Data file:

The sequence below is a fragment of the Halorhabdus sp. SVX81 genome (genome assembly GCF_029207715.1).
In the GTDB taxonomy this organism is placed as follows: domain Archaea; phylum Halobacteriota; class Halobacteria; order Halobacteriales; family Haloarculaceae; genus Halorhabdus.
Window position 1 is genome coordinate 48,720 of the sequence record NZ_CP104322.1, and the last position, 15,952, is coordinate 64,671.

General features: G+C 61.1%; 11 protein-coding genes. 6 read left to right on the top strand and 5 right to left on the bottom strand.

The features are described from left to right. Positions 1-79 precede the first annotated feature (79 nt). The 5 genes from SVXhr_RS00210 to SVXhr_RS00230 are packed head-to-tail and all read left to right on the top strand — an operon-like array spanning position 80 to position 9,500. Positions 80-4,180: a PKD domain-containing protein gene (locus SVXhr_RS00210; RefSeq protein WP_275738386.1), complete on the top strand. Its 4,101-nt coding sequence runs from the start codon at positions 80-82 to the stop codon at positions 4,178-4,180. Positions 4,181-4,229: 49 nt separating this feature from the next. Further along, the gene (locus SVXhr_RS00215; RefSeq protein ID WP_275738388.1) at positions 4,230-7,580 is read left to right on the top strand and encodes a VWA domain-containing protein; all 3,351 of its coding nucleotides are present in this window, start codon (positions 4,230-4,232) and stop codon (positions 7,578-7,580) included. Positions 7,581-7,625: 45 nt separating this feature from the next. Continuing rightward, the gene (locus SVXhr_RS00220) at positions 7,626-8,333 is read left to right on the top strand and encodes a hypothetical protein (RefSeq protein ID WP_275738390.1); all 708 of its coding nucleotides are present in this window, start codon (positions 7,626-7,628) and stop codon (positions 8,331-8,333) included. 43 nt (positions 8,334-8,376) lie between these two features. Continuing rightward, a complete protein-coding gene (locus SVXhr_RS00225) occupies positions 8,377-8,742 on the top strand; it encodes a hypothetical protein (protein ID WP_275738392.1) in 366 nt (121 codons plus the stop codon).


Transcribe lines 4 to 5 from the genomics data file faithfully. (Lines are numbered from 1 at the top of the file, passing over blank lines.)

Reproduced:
General features: G+C 61.1%; 11 protein-coding genes. 6 read left to right on the top strand and 5 right to left on the bottom strand.

The features are described from left to right. Positions 1-79 precede the first annotated feature (79 nt). The 5 genes from SVXhr_RS00210 to SVXhr_RS00230 are packed head-to-tail and all read left to right on the top strand — an operon-like array spanning position 80 to position 9,500. Positions 80-4,180: a PKD domain-containing protein gene (locus SVXhr_RS00210; RefSeq protein WP_275738386.1), complete on the top strand. Its 4,101-nt coding sequence runs from the start codon at positions 80-82 to the stop codon at positions 4,178-4,180. Positions 4,181-4,229: 49 nt separating this feature from the next. Further along, the gene (locus SVXhr_RS00215; RefSeq protein ID WP_275738388.1) at positions 4,230-7,580 is read left to right on the top strand and encodes a VWA domain-containing protein; all 3,351 of its coding nucleotides are present in this window, start codon (positions 4,230-4,232) and stop codon (positions 7,578-7,580) included. Positions 7,581-7,625: 45 nt separating this feature from the next. Continuing rightward, the gene (locus SVXhr_RS00220) at positions 7,626-8,333 is read left to right on the top strand and encodes a hypothetical protein (RefSeq protein ID WP_275738390.1); all 708 of its coding nucleotides are present in this window, start codon (positions 7,626-7,628) and stop codon (positions 8,331-8,333) included. 43 nt (positions 8,334-8,376) lie between these two features. Continuing rightward, a complete protein-coding gene (locus SVXhr_RS00225) occupies positions 8,377-8,742 on the top strand; it encodes a hypothetical protein (protein ID WP_275738392.1) in 366 nt (121 codons plus the stop codon).